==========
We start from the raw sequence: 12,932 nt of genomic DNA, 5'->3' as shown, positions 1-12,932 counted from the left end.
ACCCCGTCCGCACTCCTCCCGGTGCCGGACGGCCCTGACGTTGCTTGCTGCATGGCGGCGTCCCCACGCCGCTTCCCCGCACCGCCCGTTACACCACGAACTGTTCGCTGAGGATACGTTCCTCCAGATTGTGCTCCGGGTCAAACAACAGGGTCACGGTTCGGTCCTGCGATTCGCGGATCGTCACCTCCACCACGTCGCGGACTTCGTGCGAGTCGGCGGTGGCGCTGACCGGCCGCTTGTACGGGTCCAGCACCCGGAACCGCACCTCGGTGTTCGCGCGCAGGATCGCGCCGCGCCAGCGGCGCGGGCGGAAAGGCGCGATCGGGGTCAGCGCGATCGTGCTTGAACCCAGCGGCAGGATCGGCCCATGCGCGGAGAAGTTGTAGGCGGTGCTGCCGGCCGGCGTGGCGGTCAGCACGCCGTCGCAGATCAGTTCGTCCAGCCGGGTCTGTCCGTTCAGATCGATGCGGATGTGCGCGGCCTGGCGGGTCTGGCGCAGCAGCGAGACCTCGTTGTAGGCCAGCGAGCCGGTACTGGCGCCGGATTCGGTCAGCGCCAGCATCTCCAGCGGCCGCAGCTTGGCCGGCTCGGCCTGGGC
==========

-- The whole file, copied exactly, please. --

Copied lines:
We start from the raw sequence: 12,932 nt of genomic DNA, 5'->3' as shown, positions 1-12,932 counted from the left end.
ACCCCGTCCGCACTCCTCCCGGTGCCGGACGGCCCTGACGTTGCTTGCTGCATGGCGGCGTCCCCACGCCGCTTCCCCGCACCGCCCGTTACACCACGAACTGTTCGCTGAGGATACGTTCCTCCAGATTGTGCTCCGGGTCAAACAACAGGGTCACGGTTCGGTCCTGCGATTCGCGGATCGTCACCTCCACCACGTCGCGGACTTCGTGCGAGTCGGCGGTGGCGCTGACCGGCCGCTTGTACGGGTCCAGCACCCGGAACCGCACCTCGGTGTTCGCGCGCAGGATCGCGCCGCGCCAGCGGCGCGGGCGGAAAGGCGCGATCGGGGTCAGCGCGATCGTGCTTGAACCCAGCGGCAGGATCGGCCCATGCGCGGAGAAGTTGTAGGCGGTGCTGCCGGCCGGCGTGGCGGTCAGCACGCCGTCGCAGATCAGTTCGTCCAGCCGGGTCTGTCCGTTCAGATCGATGCGGATGTGCGCGGCCTGGCGGGTCTGGCGCAGCAGCGAGACCTCGTTGTAGGCCAGCGAGCCGGTACTGGCGCCGGATTCGGTCAGCGCCAGCATCTCCAGCGGCCGCAGCTTGGCCGGCTCGGCCTGGGC